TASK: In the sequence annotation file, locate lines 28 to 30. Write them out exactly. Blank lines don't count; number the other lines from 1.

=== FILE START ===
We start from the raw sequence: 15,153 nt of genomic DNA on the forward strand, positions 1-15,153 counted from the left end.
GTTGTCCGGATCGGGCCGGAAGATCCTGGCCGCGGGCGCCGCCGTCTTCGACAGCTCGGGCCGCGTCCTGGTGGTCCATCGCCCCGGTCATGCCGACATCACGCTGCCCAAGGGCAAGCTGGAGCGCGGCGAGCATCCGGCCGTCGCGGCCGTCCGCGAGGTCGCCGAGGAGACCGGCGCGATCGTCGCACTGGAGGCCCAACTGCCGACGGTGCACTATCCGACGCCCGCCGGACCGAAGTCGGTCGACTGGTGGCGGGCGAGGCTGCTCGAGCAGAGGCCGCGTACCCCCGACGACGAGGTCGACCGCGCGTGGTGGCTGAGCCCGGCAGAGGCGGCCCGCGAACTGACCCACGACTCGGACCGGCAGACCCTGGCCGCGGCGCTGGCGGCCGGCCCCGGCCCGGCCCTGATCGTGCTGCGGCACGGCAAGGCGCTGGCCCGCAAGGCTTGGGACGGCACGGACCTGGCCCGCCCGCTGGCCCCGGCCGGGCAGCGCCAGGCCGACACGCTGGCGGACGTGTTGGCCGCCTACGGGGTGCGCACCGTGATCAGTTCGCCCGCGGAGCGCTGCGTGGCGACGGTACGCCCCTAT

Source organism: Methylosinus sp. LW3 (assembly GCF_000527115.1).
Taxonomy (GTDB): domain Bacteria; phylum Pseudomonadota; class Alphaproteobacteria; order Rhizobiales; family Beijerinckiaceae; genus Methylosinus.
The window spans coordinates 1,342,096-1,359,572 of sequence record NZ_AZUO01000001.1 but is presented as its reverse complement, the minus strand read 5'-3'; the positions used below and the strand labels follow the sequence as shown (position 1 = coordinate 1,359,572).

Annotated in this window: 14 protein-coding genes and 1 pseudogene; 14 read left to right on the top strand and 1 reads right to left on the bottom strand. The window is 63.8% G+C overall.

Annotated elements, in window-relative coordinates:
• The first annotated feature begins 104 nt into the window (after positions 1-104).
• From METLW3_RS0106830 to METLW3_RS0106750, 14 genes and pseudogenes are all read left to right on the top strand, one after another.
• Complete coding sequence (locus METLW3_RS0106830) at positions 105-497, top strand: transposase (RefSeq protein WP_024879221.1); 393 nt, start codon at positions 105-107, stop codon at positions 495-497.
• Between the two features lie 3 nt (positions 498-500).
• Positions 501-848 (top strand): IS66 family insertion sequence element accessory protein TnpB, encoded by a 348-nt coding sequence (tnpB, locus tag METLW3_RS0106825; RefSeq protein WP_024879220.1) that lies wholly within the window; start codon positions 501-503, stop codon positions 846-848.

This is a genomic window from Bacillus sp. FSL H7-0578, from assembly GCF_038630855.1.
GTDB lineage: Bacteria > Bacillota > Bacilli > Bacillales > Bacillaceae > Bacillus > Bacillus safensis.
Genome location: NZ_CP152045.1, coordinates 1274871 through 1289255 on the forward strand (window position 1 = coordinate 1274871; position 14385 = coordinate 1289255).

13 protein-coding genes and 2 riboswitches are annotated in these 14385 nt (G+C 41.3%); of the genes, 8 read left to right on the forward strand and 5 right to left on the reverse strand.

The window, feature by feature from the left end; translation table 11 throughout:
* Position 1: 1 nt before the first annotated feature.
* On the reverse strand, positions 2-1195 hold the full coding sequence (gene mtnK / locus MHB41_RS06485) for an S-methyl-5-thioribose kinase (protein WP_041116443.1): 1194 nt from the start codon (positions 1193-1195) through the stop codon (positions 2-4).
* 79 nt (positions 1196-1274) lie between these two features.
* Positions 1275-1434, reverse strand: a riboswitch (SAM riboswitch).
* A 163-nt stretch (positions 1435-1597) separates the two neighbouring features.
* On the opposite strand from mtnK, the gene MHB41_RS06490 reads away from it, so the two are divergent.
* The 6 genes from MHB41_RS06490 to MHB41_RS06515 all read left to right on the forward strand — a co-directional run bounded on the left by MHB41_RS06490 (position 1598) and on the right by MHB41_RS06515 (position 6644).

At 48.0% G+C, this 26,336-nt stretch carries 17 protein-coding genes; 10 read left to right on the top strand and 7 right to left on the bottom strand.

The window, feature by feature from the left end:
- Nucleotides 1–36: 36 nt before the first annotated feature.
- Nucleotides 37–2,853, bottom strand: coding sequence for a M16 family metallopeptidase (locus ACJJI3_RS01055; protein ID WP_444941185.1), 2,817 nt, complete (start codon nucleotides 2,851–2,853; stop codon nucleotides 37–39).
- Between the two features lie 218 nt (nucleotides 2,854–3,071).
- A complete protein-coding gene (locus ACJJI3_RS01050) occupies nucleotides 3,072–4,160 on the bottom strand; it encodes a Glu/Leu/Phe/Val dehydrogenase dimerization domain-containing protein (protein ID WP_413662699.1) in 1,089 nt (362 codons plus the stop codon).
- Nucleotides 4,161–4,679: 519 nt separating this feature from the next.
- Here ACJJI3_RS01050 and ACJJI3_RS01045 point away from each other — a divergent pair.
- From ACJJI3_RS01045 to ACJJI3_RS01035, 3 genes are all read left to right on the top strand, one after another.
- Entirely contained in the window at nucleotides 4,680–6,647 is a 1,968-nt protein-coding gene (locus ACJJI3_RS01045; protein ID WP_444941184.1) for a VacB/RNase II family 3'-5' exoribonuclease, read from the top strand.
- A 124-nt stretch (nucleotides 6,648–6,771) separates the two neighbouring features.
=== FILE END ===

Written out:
- Nucleotides 37–2,853, bottom strand: coding sequence for a M16 family metallopeptidase (locus ACJJI3_RS01055; protein ID WP_444941185.1), 2,817 nt, complete (start codon nucleotides 2,851–2,853; stop codon nucleotides 37–39).
- Between the two features lie 218 nt (nucleotides 2,854–3,071).
- A complete protein-coding gene (locus ACJJI3_RS01050) occupies nucleotides 3,072–4,160 on the bottom strand; it encodes a Glu/Leu/Phe/Val dehydrogenase dimerization domain-containing protein (protein ID WP_413662699.1) in 1,089 nt (362 codons plus the stop codon).